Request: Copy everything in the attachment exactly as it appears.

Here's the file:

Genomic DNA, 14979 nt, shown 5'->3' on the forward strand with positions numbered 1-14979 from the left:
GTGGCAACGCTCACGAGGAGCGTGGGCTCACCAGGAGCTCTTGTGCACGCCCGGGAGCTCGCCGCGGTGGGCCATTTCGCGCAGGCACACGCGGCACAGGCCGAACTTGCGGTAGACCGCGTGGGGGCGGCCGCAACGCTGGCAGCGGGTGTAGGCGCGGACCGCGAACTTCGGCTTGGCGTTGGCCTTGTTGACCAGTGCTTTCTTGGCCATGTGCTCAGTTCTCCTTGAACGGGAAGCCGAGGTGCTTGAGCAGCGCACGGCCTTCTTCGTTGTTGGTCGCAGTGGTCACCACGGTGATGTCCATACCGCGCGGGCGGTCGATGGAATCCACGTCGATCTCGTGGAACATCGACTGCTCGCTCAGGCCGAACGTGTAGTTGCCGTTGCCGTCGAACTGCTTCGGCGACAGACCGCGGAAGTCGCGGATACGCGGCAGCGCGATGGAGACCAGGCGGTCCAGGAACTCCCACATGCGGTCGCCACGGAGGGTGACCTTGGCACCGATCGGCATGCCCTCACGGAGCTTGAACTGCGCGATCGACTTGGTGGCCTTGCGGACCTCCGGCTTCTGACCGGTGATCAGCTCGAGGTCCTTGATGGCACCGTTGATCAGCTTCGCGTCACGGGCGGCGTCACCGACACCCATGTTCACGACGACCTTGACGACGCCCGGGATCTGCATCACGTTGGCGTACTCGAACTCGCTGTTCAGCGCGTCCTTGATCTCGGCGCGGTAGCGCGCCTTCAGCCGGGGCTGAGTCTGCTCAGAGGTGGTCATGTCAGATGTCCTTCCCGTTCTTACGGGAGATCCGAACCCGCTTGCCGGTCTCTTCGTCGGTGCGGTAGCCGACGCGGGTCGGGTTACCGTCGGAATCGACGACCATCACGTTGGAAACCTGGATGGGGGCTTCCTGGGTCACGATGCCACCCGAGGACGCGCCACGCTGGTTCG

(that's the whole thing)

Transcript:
Genomic DNA, 14979 nt, shown 5'->3' on the forward strand with positions numbered 1-14979 from the left:
GTGGCAACGCTCACGAGGAGCGTGGGCTCACCAGGAGCTCTTGTGCACGCCCGGGAGCTCGCCGCGGTGGGCCATTTCGCGCAGGCACACGCGGCACAGGCCGAACTTGCGGTAGACCGCGTGGGGGCGGCCGCAACGCTGGCAGCGGGTGTAGGCGCGGACCGCGAACTTCGGCTTGGCGTTGGCCTTGTTGACCAGTGCTTTCTTGGCCATGTGCTCAGTTCTCCTTGAACGGGAAGCCGAGGTGCTTGAGCAGCGCACGGCCTTCTTCGTTGTTGGTCGCAGTGGTCACCACGGTGATGTCCATACCGCGCGGGCGGTCGATGGAATCCACGTCGATCTCGTGGAACATCGACTGCTCGCTCAGGCCGAACGTGTAGTTGCCGTTGCCGTCGAACTGCTTCGGCGACAGACCGCGGAAGTCGCGGATACGCGGCAGCGCGATGGAGACCAGGCGGTCCAGGAACTCCCACATGCGGTCGCCACGGAGGGTGACCTTGGCACCGATCGGCATGCCCTCACGGAGCTTGAACTGCGCGATCGACTTGGTGGCCTTGCGGACCTCCGGCTTCTGACCGGTGATCAGCTCGAGGTCCTTGATGGCACCGTTGATCAGCTTCGCGTCACGGGCGGCGTCACCGACACCCATGTTCACGACGACCTTGACGACGCCCGGGATCTGCATCACGTTGGCGTACTCGAACTCGCTGTTCAGCGCGTCCTTGATCTCGGCGCGGTAGCGCGCCTTCAGCCGGGGCTGAGTCTGCTCAGAGGTGGTCATGTCAGATGTCCTTCCCGTTCTTACGGGAGATCCGAACCCGCTTGCCGGTCTCTTCGTCGGTGCGGTAGCCGACGCGGGTCGGGTTACCGTCGGAATCGACGACCATCACGTTGGAAACCTGGATGGGGGCTTCCTGGGTCACGATGCCACCCGAGGACGCGCCACGCTGGTTCG